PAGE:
6. Supplementary Figure 6 Retrograde tracing using Alexa488-conjugated cholera toxin subunit B (CTB-488) reproduces the presynaptic inputs identified by retrograde rabies tracing in Fig. 2c,d and Supplementary Fig. 5, and defines additional inputs that may be targeting non-PV+ neurons in the ZI.

    (a) Illustration of the CTB-488 injection into the left ZI (left), and example image showing the injection site (right). (bj) Representative images arranged in a rostral to caudal sequence to display CTB-488 labelled neurons in different brain areas after ZI injections of CTB-488. Please note that the exposures were increased compared to a to reveal presynaptic neurons. As a result, there are strong false positive signals around injection site in g-i. Abbreviations used in the various panels are explained on the top right. (kn) Representative images illustrating the co-localization of CTB retrogradely labelled CeA neurons with SST+- and PRKCD+-neurons. The same injection scheme was used as in a, except that SST-Ai14 mice were used. PRKCD+-neurons were recognized by antibody staining. (or) Enlarged images of the boxed area shown in k-n. Experiments in aj and k-r were independently repeated with similar results four and three times, respectively.

  7. Supplementary Figure 7 TetTox blocks synaptic transmission from CeA to ZI PV+ neurons.

    (a) Experimental strategy with channelrhodopsin (ChR2-eYFP) and TetTox (TetTox-eGFP) co-expression in the CeA of PV-Cre/Ai14 mice. Postsynaptic currents recorded from PV+-neurons were evoked by optogenetic stimulation in the presence of TTX and 4-AP. (b) Synaptic response amplitude plot. n = 21 recorded PV+-neurons. n.d.: not detected.

  8. Supplementary Figure 8 Verification of injection sites for AAVs expressing WGA-Cre in the ZI and TetTox-eGFP in the CeA.

    (a) Experimental strategy. (b) Representative image showing the expression of eGFP in CeA. (c) Top, representative image showing the expression of mCherry and WGA-Cre in the ZI and the green axons from CeA neurons that innervate the ZI. Bottom, enlarged confocal image showing the boxed area. The ZI area was delineated by white dashed lines. LHb, lateral habenula; STN, subthalamic nucleus; PSTN, parasubthalamic nucleus. (d,e) Different sections illustrating the collateral projections of CeA-ZI pathway. PF, parafascicular nucleus; SNc, substantia nigra compact part. Experiments were independently repeated with similar results more than ten times. Note that WGA-Cre ‘starter cells’ (that is, the initially infected cells) are red owing to co-expressed mCherry; WGA-Cre mediates retrograde trans-synaptic transfer of Cre to presynaptic inputs, but not of mCherry, and thus input cells are not red. Input cells in CeA, however, are green because the retrogradely transported Cre activates the double floxed TetTox-2A-eGFP expression, thereby silencing CeA-ZI projections. CeA-ZI pathway also have other collateral projections (labelled by arrows).

  9. Supplementary Figure 9 SynaptoTag tracing of efferent targets of ZI PV+ neurons identifies neurons in thalamic regions, the superior colliculus, the periaqueductal gray and the ZI itself as postsynaptic targets of ZI PV+ neurons.

    (a) Illustration of the injection of AAVs expressing double-loxP-flanked SynaptoTag (DIO-SynaptoTag) into the left ZI of PV-Cre mice. (b) Schematic of the DIO-SynaptoTag construct. (c) Representative images showing the AAV injection site in the ZI and presynaptic terminals formed by ZI PV+-neurons in the thalamus (left overview; right, enlarged area from the boxed region in the overview). Note that in the enlarged image the red fluorescence intensity was lowered to reveal the location of infected neurons in ventral ZI. Green fluorescence, representing presynaptic terminals, could be observed in ZI itself and in the ventral posteromedial thalamic nucleus (VPM) and the posterior complex of the thalamus (PO). (d) Representative images showing strong presynaptic SynaptoTag signals in the superior colliculus (SC) and the periaqueductal gray (PAG) of the midbrain (left overview; right, enlarged area from the boxed region in the overview). Note that the presynaptic terminals are located in the lateral and deeper layer of the SC, as well as in the lateral part of PAG. (e,f) High magnification images showing the red fluorescence in the cell body and axon fibers and the green fluorescence in presynaptic terminals in the ZI (e) and the VPM (f). Experiments were independently repeated with similar results three times.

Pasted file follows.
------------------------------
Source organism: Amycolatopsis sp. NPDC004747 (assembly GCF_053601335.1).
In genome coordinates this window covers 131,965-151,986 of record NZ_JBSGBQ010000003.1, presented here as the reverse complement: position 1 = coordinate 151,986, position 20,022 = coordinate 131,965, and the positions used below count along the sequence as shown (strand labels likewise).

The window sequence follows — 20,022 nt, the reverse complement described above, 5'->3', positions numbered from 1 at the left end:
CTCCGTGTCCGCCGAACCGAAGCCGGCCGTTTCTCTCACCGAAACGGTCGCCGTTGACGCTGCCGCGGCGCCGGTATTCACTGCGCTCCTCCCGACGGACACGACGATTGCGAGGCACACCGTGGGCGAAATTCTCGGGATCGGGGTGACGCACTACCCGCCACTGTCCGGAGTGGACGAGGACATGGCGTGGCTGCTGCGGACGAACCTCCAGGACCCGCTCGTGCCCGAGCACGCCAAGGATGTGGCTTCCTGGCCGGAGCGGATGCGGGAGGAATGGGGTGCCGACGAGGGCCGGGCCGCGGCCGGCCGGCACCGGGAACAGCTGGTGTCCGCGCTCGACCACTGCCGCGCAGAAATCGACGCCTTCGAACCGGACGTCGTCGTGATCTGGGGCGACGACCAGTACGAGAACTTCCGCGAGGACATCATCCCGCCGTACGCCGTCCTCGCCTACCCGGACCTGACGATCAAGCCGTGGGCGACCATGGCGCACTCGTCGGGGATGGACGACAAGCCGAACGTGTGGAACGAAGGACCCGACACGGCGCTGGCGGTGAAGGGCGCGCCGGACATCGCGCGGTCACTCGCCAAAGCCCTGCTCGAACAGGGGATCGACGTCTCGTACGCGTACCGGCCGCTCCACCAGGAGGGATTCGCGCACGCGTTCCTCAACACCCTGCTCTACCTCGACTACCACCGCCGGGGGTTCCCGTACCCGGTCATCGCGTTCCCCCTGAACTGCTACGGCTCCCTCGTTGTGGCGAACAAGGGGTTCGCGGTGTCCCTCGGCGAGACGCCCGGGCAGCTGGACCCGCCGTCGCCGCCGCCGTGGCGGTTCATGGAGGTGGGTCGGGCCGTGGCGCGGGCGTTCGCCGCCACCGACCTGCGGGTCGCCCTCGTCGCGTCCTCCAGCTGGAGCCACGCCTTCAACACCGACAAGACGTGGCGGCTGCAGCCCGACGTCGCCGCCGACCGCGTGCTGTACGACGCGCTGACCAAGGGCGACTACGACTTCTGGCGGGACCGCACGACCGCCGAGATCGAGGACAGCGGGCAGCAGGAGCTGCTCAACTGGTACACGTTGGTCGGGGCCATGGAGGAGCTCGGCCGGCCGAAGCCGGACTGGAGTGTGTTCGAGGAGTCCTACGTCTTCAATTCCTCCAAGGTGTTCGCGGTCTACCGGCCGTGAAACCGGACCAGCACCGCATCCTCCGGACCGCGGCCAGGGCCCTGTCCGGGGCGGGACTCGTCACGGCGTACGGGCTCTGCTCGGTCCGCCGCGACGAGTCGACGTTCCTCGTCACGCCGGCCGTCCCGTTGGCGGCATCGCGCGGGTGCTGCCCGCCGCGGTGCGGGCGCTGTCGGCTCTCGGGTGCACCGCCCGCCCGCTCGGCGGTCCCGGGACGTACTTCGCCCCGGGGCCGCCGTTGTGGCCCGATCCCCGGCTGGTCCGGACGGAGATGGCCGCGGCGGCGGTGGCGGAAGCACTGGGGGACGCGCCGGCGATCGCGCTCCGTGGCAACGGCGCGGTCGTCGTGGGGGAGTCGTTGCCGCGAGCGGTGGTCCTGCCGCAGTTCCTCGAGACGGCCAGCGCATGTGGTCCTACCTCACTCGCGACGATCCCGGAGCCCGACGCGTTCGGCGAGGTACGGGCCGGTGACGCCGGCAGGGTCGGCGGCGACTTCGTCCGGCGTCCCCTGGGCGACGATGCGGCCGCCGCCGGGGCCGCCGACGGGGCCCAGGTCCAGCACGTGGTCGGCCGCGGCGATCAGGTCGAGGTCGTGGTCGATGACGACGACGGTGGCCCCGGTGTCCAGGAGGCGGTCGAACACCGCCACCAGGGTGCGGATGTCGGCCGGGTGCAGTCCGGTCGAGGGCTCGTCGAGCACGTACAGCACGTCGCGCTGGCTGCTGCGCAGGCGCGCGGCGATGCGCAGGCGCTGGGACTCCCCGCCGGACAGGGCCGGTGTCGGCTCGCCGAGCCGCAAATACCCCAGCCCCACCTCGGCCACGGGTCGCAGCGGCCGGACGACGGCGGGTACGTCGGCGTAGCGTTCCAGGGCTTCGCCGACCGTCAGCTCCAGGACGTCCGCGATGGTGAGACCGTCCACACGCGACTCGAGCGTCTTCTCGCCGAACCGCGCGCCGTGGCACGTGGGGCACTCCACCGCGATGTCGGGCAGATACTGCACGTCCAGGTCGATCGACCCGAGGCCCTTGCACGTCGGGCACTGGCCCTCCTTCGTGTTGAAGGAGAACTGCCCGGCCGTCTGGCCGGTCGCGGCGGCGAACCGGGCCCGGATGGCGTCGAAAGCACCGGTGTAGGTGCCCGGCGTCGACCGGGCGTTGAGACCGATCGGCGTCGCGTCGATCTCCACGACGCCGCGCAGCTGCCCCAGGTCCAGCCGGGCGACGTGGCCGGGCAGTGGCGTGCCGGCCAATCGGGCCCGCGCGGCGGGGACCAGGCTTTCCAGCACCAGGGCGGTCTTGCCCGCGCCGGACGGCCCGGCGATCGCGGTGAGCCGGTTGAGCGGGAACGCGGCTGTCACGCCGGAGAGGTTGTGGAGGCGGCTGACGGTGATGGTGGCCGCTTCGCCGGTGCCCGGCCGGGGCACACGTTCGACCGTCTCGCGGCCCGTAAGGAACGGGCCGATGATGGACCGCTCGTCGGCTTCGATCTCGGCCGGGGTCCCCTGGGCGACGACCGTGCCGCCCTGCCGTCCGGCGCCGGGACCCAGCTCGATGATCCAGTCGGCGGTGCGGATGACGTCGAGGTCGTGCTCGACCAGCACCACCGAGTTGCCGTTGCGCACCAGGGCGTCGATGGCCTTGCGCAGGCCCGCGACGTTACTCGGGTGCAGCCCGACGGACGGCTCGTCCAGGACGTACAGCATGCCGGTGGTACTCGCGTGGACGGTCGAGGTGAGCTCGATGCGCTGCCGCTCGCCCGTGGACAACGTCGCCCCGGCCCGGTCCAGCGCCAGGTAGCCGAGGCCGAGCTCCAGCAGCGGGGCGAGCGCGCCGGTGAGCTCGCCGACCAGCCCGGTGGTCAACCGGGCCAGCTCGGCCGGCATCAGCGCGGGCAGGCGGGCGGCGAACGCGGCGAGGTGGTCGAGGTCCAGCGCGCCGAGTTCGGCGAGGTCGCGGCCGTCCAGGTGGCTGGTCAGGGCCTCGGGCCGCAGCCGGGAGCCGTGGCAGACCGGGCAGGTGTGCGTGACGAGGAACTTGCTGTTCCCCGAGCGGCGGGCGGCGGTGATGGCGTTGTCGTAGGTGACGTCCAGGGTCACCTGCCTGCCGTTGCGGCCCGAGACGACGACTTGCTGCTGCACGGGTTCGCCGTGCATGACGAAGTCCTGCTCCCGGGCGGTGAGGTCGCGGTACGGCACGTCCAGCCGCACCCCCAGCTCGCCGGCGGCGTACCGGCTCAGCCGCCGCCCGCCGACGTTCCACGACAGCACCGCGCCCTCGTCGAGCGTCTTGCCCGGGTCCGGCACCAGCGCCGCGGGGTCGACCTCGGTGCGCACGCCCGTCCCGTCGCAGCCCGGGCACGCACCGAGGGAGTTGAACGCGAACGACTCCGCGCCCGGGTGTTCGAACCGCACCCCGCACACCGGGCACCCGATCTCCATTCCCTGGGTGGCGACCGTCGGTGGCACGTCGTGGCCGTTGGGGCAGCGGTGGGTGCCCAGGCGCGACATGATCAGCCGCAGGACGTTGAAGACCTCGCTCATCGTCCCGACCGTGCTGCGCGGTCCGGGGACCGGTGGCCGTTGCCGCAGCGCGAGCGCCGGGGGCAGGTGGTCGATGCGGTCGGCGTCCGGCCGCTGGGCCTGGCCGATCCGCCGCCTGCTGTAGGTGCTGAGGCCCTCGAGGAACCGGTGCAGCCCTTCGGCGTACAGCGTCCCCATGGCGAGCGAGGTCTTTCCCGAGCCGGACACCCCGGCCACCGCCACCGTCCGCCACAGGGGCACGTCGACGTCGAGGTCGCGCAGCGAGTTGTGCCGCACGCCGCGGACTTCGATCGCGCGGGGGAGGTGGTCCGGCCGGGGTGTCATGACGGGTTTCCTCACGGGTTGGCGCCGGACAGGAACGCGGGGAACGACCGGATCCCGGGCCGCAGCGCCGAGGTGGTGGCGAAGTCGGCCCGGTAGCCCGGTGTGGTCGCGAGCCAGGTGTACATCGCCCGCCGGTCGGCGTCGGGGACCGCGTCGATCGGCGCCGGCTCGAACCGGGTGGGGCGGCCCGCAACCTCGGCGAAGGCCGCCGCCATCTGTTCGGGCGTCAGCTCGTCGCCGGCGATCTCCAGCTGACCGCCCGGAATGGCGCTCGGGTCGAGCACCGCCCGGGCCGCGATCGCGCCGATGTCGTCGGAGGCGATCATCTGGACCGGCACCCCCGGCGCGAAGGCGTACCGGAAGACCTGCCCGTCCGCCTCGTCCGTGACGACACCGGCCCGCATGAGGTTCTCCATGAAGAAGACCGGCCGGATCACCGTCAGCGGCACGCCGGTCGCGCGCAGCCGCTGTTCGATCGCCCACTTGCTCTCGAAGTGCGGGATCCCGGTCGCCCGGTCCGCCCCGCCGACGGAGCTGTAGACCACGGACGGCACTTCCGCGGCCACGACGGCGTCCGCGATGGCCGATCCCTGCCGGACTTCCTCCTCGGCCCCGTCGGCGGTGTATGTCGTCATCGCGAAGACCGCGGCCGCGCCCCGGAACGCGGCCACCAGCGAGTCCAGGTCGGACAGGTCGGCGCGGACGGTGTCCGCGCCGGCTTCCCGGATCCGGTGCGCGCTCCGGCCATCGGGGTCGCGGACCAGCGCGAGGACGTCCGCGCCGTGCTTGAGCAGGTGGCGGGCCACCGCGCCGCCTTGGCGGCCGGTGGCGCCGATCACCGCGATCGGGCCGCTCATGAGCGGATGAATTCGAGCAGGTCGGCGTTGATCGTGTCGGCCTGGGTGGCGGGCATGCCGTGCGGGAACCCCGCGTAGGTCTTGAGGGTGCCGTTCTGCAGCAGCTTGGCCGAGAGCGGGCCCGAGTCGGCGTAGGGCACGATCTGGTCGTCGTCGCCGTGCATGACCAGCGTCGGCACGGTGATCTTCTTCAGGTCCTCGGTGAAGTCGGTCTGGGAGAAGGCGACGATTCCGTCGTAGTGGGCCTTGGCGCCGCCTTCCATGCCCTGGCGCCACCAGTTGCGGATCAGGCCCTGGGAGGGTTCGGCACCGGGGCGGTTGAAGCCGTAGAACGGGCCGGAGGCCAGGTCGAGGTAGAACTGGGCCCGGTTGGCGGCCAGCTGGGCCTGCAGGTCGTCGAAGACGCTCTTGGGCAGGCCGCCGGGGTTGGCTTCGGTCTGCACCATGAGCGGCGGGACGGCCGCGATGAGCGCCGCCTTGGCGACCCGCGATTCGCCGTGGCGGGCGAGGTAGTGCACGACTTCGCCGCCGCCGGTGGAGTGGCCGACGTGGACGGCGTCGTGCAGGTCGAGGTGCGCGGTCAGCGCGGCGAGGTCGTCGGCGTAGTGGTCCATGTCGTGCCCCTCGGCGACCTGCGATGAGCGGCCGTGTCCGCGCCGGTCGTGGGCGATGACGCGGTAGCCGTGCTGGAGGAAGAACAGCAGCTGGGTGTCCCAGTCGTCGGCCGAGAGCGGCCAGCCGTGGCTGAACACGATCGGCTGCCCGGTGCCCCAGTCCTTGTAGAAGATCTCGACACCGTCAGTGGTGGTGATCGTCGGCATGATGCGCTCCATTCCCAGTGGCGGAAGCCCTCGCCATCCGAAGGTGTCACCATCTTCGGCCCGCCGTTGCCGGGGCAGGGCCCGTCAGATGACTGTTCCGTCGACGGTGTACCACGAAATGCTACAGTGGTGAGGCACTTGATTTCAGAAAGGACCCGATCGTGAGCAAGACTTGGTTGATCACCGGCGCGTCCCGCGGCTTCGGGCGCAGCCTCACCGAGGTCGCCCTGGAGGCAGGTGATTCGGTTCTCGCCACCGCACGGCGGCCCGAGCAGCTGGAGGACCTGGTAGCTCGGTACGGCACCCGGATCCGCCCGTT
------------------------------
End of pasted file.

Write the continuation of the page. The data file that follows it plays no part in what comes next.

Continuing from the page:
10. Supplementary Figure 10 Silencing medial ZI–lateral SC pathway does not replicate the fear memory deficits observed in ZI TetTox-injected mice.

    (a) Stereotaxic viral injection strategy. (b) Representative image showing the expression of eGFP in medial ZI. (c) Representative image showing the expression of mCherry and WGA-Cre in the lateral SC and the green axons from ZI neurons that innervate the lateral SC. Note that mCherry signal is in the lateral SC without spreading to PAG, and eGFP+-neurons are restricted to the ventral ZI, where PV+-neurons are supposed to be located. Imaging experiments were independently repeated with similar results five times. (d) Tests of memory acquisition, recent memory and remote memory after blocking medial ZI-lateral SC pathway. Quantitative data are means ± s.e.m. Statistics were based on two-sided unpaired t tests or Mann-Whitney tests (for datasets that were not normally distributed). P = 0.043 for the comparison of contextual recent memory. n = 10, 10 for control and TetTox injected mice respectively. Note that the same cohort of mice were used for recent and remote fear memory test.

  11. Supplementary Figure 11 Silencing medial ZI-lateral PAG pathway does not replicate the fear memory deficits observed in ZI TetTox-injected mice.

    (ad) The panels are arranged for the same experiments as in Supplementary Figure 10 in the same order, but experiments were performed with WGA-Cre and mCherry expressed in the lateral PAG. Representative images in b-c were independently repeated with similar results five times. Quantitative data are means ± s.e.m. Statistics were based on two-sided unpaired t tests or Mann-Whitney tests (for datasets that were not normally distributed). P < 0.05 was considered significant. n = 7, 7 for control and TetTox injected mice respectively. Note that the same cohort of mice were used for recent and remote fear memory test.

  12. Supplementary Figure 12 Optogenetically activating ZI PV+ neurons does not directly drive freezing behavior.

    (a) Stereotaxic viral injection and optic fiber implantation strategy. (b) Representative image showing the expression of ChR2 in ZI PV+-neurons. Experiments were independently repeated with similar results three times. (c) Representative trace of membrane potential change in response to a 15 Hz train of blue laser stimulation. (d) Summary of animals’ freezing behavior in response to five repeats of 15 Hz light stimulation (see methods). Statistics were based on two-sided paired t tests or Mann-Whitney tests (for datasets that were not normally distributed). P < 0.05 was considered significant. n = 4 mice. Different stimulation frequencies were tested and none of them were found to drive freezing (data not shown).

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https://doi.org/10.1038/s41593-018-0248-4